As second grade has given way to third grade and fourth grade for my older son, I have become more aware of the impact of the new approach to homework. The assignments seem to be a good mix of tasks that vary across subject areas and from routine review to creative exploration. Both kinds of assignments pose challenges to parents. The routine tasks sometimes carry directions that are difficult for two parents with only advanced graduate degrees to understand, and we are forced to rely on our children, who seem to have better intuition about how to read such directions. This problem arises most often when the source of the homework is a commercially prepared workbook task. My older son asked one night, "Don’t some of the guys you work with write this stuff?" When I nodded, he added, "They need to do some revisions." These materials seem to run afoul most often when they attempt to be interesting, as they do when they use graphics as part of the directions or the exercise, and the total package allows for multiple and sometimes conflicting interpretations.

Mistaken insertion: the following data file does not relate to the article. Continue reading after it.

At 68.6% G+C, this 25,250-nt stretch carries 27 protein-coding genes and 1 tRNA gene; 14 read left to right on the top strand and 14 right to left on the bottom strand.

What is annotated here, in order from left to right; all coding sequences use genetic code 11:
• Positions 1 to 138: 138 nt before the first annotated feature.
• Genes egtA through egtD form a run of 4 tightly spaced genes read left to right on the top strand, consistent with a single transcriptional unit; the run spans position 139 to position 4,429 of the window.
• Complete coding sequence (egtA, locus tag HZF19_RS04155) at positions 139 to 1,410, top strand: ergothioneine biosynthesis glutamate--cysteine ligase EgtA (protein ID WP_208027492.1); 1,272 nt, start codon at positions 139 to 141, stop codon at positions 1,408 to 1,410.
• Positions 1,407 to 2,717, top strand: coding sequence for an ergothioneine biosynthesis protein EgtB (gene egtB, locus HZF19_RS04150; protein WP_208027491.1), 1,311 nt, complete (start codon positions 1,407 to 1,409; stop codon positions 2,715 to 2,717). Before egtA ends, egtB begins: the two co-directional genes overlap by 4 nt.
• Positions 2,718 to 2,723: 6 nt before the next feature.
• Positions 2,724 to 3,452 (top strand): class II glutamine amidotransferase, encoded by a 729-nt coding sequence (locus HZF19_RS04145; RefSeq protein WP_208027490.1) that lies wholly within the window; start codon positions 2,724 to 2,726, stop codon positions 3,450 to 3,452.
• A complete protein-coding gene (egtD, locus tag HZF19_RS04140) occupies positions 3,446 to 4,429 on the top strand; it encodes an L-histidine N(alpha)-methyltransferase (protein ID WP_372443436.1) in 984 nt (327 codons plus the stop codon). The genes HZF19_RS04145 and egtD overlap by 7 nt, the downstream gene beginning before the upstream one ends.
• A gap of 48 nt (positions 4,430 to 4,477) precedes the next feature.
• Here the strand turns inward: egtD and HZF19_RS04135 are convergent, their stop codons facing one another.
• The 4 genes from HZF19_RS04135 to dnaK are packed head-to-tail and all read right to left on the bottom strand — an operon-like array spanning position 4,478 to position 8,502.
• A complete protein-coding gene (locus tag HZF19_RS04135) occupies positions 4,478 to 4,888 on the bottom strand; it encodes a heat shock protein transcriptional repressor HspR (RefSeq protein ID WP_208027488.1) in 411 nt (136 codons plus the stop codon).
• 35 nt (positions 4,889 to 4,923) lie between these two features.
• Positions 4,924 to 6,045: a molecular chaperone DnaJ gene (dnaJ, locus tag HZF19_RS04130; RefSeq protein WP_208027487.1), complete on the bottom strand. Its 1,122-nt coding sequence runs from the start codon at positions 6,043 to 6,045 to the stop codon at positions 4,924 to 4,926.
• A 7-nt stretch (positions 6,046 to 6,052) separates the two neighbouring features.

More creative homework tasks are a mixed blessing on the receiving end. On the one hand, they, of course, lead to higher engagement and interest for my children and their parents. On the other hand, they require one to be well rested, a special condition of mind not often available to working parents. Having worked at Teachers College now for over a decade I have had more than a little exposure to constructivist approaches to teaching and learning. Indeed, the vapors of constructivism are embedded in the walls of Teachers College like the smell of tobacco in an old house whose previous owners were chain smokers. After a few years one no longer notices, but the senses are altered forever. All of which is to say that I am probably on the high end of the scale of parental commitment to constructivist approaches. I am also way up there in terms of support for higher-order learning. But I have recently learned firsthand the limitations of my ardor. To put it plainly, I have discovered that after a day at work, the commute home, dinner preparations, and the prospect of baths, goodnight stories, and my own work ahead, there comes a time beyond which I cannot sustain my enthusiasm for the math brain teaser or the creative story writing task or the three-dimensional multiple intelligences—based project. At my house the fancy carriage of constructivism turns into the pumpkin of didactism sometime between 8:30 and 9:00 pm. Of course, the kids develop momentum as bedtime approaches.